Medication or is this heart failure exacerbation where they’re going into fluid overload so you’d want to determine the two and how you would look at that is you would listen the lung sounds what is our lung sunlight are they wet where they you can hear crackles are they having difficulty breathing on exertion just getting up from the chair to the bed they’re really

Winded they can’t breathe and they’re having swelling and they’re shrim adiz where the retaining fluid so make sure you look at that and assess that and just don’t write it off that it’s that dry hacking cough that you get with ace inhibitors because it could be that they are in heart failure exacerbation they’ll talk about the side-effects of ace inhibitors well

This medication can cause that persistent dry hacking cough and that was related to that brady kannan and this is usually harmless so if your patient has that let them know that another thing is that it can cause dizziness because we’re changing dealing with the blood pressure so tell the patient to change positions slowly when they get up because they can become

Dizzy and they might fall it can also cause hypotension because it can lower the blood pressure too much it can increase potassium levels at hyperkalemia and it can cause angioedema that dangerous swelling of the deep tissues and if they experience that they need medical treatment fast now let’s wrap up this lecture and let’s talk about the education pieces for

The patient so since your patient is taking an ace inhibitor which alters blood pressure it’s really important you educate your patient to check their blood pressure and pulse regularly and to record it and to bring those recordings to their follow-up visits so the physician can see if this medication is doing what it’s supposed to do also you want to educate your

Patient to avoid salt substitutes with potassium and consuming foods that are rich in potassium like potatoes bananas pork oranges tomatoes spinach avocados because we could increase the potassium level even more because remember ace inhibitors how they work on the kidneys they will call us the kidneys to keep potassium now this education piece is really important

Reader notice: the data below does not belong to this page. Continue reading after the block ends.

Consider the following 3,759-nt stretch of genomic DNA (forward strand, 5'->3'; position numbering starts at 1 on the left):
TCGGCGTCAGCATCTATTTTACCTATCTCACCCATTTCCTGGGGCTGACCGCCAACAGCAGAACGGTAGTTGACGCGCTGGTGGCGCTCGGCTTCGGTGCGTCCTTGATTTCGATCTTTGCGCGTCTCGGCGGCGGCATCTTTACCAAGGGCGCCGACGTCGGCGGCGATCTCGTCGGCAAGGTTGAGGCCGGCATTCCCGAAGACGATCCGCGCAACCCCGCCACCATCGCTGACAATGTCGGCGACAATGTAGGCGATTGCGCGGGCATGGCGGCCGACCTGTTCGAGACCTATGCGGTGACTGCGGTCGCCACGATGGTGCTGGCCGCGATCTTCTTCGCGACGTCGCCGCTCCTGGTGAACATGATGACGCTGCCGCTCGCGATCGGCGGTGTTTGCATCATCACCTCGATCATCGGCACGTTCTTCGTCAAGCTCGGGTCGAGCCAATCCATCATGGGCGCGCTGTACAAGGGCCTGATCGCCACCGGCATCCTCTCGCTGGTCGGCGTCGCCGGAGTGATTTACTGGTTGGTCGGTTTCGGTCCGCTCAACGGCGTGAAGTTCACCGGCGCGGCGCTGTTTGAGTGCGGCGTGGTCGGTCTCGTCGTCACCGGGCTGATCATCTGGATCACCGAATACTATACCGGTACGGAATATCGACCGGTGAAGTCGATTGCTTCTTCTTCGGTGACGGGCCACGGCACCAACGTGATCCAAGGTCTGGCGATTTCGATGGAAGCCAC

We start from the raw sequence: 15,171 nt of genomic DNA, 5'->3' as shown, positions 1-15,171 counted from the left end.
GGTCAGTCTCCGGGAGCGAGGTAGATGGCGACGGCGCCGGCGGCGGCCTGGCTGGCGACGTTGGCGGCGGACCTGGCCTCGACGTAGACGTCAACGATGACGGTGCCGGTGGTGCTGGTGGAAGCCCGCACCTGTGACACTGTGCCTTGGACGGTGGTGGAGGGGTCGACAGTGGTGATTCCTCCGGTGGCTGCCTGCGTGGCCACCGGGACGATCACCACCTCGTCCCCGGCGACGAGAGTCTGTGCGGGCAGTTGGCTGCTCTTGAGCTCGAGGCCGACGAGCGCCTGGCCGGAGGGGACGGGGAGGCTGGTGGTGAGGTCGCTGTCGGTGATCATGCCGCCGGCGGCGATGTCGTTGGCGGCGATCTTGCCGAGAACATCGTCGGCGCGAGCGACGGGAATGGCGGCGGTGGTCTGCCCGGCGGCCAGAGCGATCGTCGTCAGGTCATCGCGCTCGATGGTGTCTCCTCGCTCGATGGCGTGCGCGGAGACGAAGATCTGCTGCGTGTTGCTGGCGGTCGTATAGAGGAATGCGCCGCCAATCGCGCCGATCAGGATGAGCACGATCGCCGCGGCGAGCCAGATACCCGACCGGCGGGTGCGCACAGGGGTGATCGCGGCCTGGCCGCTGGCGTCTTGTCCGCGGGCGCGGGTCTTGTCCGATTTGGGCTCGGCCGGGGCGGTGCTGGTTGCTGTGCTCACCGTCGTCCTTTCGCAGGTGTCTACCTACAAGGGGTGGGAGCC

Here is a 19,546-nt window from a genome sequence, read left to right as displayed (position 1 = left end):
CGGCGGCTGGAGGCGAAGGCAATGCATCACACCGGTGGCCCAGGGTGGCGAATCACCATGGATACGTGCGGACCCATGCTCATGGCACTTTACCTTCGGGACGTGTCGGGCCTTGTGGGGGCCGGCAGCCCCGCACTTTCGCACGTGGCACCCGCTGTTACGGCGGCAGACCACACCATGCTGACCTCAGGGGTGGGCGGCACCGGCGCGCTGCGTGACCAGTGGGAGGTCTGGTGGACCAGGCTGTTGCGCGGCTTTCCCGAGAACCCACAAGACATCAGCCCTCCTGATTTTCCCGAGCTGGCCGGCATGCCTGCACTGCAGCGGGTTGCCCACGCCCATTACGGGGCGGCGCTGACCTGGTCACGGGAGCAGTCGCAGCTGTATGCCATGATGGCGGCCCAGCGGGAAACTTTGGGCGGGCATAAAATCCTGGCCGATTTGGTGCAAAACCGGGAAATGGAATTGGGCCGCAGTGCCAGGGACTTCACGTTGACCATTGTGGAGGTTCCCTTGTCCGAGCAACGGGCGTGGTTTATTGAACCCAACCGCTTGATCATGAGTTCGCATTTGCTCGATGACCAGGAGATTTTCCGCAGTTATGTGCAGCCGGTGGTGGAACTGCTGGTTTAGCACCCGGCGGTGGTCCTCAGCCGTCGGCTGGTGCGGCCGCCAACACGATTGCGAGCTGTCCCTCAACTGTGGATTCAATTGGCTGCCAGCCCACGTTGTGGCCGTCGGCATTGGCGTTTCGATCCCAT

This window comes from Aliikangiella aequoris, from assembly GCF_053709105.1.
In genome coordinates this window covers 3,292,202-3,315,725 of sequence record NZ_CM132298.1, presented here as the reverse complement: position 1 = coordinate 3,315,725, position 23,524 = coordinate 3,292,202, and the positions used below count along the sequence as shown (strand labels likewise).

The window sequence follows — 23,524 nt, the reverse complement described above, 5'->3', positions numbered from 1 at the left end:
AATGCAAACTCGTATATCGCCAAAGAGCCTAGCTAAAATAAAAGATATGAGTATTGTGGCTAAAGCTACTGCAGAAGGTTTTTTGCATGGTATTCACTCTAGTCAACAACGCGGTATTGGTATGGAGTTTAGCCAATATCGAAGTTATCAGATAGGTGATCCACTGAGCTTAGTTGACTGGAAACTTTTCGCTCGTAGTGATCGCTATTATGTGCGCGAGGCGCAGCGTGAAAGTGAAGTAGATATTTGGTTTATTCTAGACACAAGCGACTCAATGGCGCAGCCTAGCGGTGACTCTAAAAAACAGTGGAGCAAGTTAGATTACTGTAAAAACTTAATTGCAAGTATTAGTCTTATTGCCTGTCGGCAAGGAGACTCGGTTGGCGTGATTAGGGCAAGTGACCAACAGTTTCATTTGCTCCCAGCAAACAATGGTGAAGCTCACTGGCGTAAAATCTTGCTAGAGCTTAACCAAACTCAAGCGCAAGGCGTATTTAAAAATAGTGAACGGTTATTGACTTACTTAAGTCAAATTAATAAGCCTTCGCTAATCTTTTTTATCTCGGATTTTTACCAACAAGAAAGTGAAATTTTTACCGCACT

If the patient is also taking other types of medications that keep potassium like those potassium sparing diuretics like spironolactone so the patients at double risks for high potassium level so really drive that point home to them another thing is if they do have that dry cough and can’t tolerate it some patients can tolerate it and it’s just fine but a lot of

Patients when they do get it they can’t tolerate it they need to speak with their physician about it instead of just stopping taking medication because some patients like it was driving me crazy i just quit taking it you don’t want to quit taking an ace inhibitor because it can lead to a condition called rebound hypertension and this is where the blood pressure is

Rebounding it’s just like super high and it’s really hard to treat and bring it down also teacher patient the signs and symptoms associated with angioedema can really occur at any any time so let them know what may happen and what they should do and miss dose because we don’t want our patient to just abruptly quit taking this we want them to take it whenever they

Need to how it’s scheduled and even if they feel unwell they need to take the medication because of the rebound hypertension so they miss a dose and and they remember that same day that they’re supposed to take it they can go ahead and take the dose but let’s say they didn’t remember until the next day well they would skip that dose that they miss but take that

Scheduled dose that is due that day they would never want to double doses because that could lead to severe hypotension okay so that wraps up this lecture over ace inhibitors thank you so much for watching don’t forget to take the free quiz and to subscribe to our channel for more videos

Transcribed from video
ACE Inhibitors Pharmacology Nursing (Angiotensin Converting Enzyme Inhibitors) By RegisteredNurseRN